one more thing...what are those 5 pink boxes at the top of this text box thing next to 'warn (0%)' ??
    o erm can i change my username somehow? i don't like it anymore, it's boring.
     
    Last edited: Jun 30, 2006
  2. jcsd
  3. Jun 30, 2006 #2

    LURCH

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    In regards to your first question, I would point out that most of the "particles" being discussed (when talking about Hawking Radiation) are photons, and the antiparticle for a photon is just anotherr photon with opposite spin and impulse.
     
  4. Jun 30, 2006 #3
    Most normal (one solar mass or greater) black holes produce very little radiation indeed. Left to their own devices they are effectively considerably colder than the cosmic microwave background at a couple of degrees K and are therefore absorbing more radiation than they emit.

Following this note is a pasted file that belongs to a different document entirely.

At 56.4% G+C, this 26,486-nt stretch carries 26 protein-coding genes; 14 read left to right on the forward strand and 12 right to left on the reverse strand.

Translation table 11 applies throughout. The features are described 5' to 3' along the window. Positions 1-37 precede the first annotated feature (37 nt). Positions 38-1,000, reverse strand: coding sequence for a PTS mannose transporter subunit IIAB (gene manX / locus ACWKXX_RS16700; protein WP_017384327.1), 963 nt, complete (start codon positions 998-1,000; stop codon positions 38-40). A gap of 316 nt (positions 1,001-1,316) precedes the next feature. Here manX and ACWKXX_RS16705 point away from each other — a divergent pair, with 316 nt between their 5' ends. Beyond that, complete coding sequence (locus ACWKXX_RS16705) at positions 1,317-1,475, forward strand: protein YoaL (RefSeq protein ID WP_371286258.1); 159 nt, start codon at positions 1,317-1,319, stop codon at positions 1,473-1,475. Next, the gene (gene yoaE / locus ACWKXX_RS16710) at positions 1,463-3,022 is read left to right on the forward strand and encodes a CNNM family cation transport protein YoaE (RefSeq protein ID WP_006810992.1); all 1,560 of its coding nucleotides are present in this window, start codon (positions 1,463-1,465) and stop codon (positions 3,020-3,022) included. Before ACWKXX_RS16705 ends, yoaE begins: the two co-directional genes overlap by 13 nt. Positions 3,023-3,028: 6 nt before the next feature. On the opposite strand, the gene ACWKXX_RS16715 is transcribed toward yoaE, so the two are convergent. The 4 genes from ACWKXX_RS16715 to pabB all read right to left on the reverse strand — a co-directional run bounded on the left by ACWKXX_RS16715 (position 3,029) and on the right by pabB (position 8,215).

Only very tiny black holes ( the weight of a mountain or less ) are likely to be hot and emitting significant radiation. these could only have been made during the very dense period just after the big bang.

    The radiation that they are likely to radiate is mostly photons which are part of normal matter and energy.

    Some people consider that there may be a lower limit to the size of a black hole because it gets stuck because it so small that particles can't effectiverly radiate from it a sort of ground state gravitating particle. these could also form during the early microseconds of the universe and could well be a significant part of dark matter
     
  5. Jun 30, 2006 #4
    Gravitational waves are nothing to do with radio waves which are electromagnetic the particle associated with these waves has been called the graviton